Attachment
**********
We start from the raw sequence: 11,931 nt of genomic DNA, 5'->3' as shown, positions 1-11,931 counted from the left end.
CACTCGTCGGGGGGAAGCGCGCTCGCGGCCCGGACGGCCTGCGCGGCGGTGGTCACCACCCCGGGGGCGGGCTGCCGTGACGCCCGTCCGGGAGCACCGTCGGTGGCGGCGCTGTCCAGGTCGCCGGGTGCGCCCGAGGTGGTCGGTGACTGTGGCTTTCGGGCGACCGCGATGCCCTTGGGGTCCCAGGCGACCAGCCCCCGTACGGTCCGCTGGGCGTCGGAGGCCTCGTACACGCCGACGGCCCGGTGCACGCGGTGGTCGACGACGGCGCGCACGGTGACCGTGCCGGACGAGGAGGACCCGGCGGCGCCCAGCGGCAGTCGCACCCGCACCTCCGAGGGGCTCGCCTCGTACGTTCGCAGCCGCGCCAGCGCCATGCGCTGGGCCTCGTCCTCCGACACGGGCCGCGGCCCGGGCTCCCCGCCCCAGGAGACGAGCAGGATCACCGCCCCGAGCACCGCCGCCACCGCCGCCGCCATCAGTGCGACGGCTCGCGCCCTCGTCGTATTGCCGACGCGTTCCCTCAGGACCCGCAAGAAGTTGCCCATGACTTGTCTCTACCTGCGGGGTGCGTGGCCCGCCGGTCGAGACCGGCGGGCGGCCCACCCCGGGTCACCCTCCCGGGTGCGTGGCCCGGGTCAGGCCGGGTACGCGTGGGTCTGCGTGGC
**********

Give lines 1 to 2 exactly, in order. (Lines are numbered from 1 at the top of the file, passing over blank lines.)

We start from the raw sequence: 11,931 nt of genomic DNA, 5'->3' as shown, positions 1-11,931 counted from the left end.
CACTCGTCGGGGGGAAGCGCGCTCGCGGCCCGGACGGCCTGCGCGGCGGTGGTCACCACCCCGGGGGCGGGCTGCCGTGACGCCCGTCCGGGAGCACCGTCGGTGGCGGCGCTGTCCAGGTCGCCGGGTGCGCCCGAGGTGGTCGGTGACTGTGGCTTTCGGGCGACCGCGATGCCCTTGGGGTCCCAGGCGACCAGCCCCCGTACGGTCCGCTGGGCGTCGGAGGCCTCGTACACGCCGACGGCCCGGTGCACGCGGTGGTCGACGACGGCGCGCACGGTGACCGTGCCGGACGAGGAGGACCCGGCGGCGCCCAGCGGCAGTCGCACCCGCACCTCCGAGGGGCTCGCCTCGTACGTTCGCAGCCGCGCCAGCGCCATGCGCTGGGCCTCGTCCTCCGACACGGGCCGCGGCCCGGGCTCCCCGCCCCAGGAGACGAGCAGGATCACCGCCCCGAGCACCGCCGCCACCGCCGCCGCCATCAGTGCGACGGCTCGCGCCCTCGTCGTATTGCCGACGCGTTCCCTCAGGACCCGCAAGAAGTTGCCCATGACTTGTCTCTACCTGCGGGGTGCGTGGCCCGCCGGTCGAGACCGGCGGGCGGCCCACCCCGGGTCACCCTCCCGGGTGCGTGGCCCGGGTCAGGCCGGGTACGCGTGGGTCTGCGTGGC